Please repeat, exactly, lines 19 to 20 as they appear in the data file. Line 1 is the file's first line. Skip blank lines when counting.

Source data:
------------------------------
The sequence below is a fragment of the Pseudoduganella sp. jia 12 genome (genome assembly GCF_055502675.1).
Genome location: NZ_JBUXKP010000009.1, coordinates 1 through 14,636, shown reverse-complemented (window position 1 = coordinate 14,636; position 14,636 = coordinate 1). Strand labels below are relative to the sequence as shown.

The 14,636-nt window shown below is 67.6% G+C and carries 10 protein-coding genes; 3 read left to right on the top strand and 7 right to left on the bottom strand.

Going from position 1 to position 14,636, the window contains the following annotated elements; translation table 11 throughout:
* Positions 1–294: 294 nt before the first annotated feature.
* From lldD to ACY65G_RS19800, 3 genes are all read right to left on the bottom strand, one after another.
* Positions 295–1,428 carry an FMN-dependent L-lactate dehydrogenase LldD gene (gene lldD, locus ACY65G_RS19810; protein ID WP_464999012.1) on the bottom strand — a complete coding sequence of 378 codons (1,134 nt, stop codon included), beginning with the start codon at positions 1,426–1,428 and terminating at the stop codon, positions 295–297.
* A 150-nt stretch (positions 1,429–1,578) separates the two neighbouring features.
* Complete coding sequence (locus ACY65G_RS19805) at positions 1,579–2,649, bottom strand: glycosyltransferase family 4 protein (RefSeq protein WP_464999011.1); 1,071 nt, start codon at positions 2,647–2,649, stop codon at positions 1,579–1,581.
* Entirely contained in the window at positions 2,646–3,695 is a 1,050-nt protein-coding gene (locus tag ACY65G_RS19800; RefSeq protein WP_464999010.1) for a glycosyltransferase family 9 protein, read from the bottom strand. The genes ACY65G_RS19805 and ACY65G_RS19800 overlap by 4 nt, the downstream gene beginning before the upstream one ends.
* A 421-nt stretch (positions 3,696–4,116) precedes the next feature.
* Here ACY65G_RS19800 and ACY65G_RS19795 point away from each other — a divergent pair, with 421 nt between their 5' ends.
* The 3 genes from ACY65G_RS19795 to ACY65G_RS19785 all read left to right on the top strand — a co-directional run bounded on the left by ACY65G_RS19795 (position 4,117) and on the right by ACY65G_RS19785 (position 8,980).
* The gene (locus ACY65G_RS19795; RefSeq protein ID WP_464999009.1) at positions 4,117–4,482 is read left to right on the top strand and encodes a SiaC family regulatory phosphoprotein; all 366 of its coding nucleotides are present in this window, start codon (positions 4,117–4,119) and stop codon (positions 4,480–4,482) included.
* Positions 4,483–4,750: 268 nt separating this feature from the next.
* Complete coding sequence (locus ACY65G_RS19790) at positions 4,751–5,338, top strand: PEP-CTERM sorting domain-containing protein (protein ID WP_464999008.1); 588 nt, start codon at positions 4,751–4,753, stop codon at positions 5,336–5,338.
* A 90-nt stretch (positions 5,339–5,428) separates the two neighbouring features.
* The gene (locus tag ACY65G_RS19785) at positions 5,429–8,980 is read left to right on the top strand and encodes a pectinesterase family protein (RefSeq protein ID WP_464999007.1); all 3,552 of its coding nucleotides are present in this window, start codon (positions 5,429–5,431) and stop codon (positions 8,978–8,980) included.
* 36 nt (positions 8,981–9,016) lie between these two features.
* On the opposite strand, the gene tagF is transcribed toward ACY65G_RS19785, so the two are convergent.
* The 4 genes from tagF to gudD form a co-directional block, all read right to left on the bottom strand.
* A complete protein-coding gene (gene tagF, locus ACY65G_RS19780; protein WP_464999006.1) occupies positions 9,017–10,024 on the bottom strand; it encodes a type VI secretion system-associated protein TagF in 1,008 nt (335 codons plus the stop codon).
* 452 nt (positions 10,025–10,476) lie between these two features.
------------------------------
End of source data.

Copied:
* 36 nt (positions 8,981–9,016) lie between these two features.
* On the opposite strand, the gene tagF is transcribed toward ACY65G_RS19785, so the two are convergent.